Perhaps none are more superstitious than the sailors. Or at least, what the old sailors used to be. Rolling clouds or roaring waves means little to us on land, but in the 18th century New England, it meant bad luck. Some of them are plain ridiculous, like having an umbrella on the ship means bad luck, or even saying the word horse because it can mean death.

However, maybe they are the ones who needed it the most. They were, after all, left alone to the mercy of the unruly seas and the hidden depths most never sees. Perhaps the old ways of the seafarers knew something we don’t?

Red Sunrise

Red sunset or red sunrise. A bad omen in sailor superstition

There is a lot affecting the weather according to old superstitions. Clapping could cause thunder, whistling could summon a wind and throwing a stone in the water could bring swells. 

However one of the more likely and poetic sailors weather forecast was this:

Red sky at night, sailors delight. Red sky in the morning, sailors take warning. “

This poetic warning told about the day ahead and that it would take a dangerous turn. In fact, it does have some sort of scientific background, although not a hundred percent accurate. A red sky can actually warn about bad weather ahead. 

Bananas on board

This is seemingly one of the weirder ones. But it actually makes sense, even just a bit. It is a superstition from the 1700 and the banana trade. A big amount of the ships went missing carrying a load of bananas, trying to cross the sea. The bananas turned bad pretty quickly, and the ships had to hurry to deliver the goods before it rotted away and no one would profit or get their bananas. So how does it make sense? People make bad decisions, taking a wrong course, pushing the ship too much. It also is said rotten bananas let off lethal gasses and deadly spiders living in the bananas took some out on board. So, do you crave a banana now?


The Dies Infaustus

Not only the weather was something they were afraid of. There were even some days more frightening than others. Like the day Friday, which considered to be an unlucky day in some cultures or the Dies Infaustus as it’s called in fancy Latin. This is perhaps one of the most enduring superstitions, at least in the days since we started calling the day Friday. It was unlucky to begin a voyage or set sail on this day. It is also the root of the well-known urban legend of HMS Friday.  In more Viking and Norse oriented ships, Thursday was the day to avoid since it’s Thor, God of thunders day.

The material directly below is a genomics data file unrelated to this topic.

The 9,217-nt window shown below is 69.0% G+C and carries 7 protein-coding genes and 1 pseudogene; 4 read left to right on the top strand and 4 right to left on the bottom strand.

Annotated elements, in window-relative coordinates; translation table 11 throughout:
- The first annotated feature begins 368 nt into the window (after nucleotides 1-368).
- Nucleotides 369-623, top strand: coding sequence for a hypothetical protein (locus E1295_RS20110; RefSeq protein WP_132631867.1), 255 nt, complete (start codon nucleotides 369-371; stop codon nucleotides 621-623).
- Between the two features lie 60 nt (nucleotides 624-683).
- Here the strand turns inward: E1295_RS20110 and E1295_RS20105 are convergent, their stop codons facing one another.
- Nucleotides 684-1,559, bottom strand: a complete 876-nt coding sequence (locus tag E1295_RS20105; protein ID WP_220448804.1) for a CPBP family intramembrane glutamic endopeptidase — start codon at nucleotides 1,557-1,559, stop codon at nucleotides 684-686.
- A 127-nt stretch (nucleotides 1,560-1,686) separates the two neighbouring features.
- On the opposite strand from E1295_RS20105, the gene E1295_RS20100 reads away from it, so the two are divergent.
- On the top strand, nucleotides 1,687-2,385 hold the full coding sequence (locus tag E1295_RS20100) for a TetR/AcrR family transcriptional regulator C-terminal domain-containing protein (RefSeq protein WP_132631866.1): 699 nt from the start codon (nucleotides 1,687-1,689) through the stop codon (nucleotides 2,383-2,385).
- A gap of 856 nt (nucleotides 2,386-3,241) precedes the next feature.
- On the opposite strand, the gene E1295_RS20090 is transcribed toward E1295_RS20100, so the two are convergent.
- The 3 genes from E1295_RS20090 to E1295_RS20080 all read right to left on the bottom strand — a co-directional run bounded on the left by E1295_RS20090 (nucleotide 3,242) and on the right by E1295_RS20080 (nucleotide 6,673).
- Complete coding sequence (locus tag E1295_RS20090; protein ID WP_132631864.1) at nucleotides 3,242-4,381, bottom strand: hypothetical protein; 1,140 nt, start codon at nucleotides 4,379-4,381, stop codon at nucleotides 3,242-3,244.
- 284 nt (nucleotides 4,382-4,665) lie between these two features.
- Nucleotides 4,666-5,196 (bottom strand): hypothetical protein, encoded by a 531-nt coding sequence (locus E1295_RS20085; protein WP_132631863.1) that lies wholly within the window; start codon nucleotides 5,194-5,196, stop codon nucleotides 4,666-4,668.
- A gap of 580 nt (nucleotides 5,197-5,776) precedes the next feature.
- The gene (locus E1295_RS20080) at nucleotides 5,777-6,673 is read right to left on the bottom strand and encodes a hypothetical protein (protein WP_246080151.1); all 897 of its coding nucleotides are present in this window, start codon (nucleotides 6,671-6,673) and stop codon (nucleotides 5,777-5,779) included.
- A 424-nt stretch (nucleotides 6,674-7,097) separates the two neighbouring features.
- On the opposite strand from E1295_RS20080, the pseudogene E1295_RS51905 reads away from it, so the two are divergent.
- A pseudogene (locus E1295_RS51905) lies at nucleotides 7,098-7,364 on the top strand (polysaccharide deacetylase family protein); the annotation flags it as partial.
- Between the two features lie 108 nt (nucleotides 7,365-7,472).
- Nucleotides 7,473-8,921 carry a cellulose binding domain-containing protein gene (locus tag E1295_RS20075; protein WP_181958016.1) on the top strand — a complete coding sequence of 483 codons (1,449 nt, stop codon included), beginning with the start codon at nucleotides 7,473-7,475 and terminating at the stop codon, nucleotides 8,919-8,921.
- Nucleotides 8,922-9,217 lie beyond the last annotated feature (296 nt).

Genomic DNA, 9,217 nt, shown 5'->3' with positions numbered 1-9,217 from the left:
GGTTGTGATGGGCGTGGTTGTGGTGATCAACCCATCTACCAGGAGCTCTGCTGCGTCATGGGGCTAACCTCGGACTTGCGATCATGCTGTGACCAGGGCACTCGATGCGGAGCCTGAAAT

The Albatross

At length did cross an Albatross,
Thorough the fog it came;
As if it had been a Christian soul,
We hailed it in God’s name.
‘God save thee, ancient Mariner!
From the fiends, that plague thee thus!
— Why look’st thou so?’—
With my cross-bow I shot the ALBATROSS.

From: The Rime of the Ancient Mariner By: Samuel Taylor Coleridge

Birds have a massive influence on superstition. Seeing a swallow means you are close to land, spotting an albatross can bring good fortune. But as the Mariner and the crew in the famous poem experience, killing it will bring bad luck. The crew thought to kill the albatross only brought them more misfortune:

Water, water, every where,
And all the boards did shrink;
Water, water, every where,
Nor any drop to drink.

In the end, they blamed in all on the Mariner and made him wear the dead albatross around his neck. Birds are also believed to be or carry the souls of dead sailors, making their significance even greater. They are one of the crew.


The Jonah

Jonah and the whale. It is now a bad omen to be a Jonah on boats, often credited to clergymen and women.

Jonah will for many be remembered from as the biblical figure from the Book of Jonah. A guy who was trying to flee from the presence of God by sailing away. A huge storm came over the ship and it was no ordinary storm. The crew discovers that Jonah is the one to blame and they throw him overboard. The storm calms by the sacrifice and Jonah is saved by being swallowed by a large fish where he spends three days and three nights, repenting for his sins.

Jonah is now a well-established expression of a sailor or a passenger bringing bad luck to the ship. Often clergymen and women would be considered a Jonah. Also, redheads would be sometimes accused of being a Jonah.  




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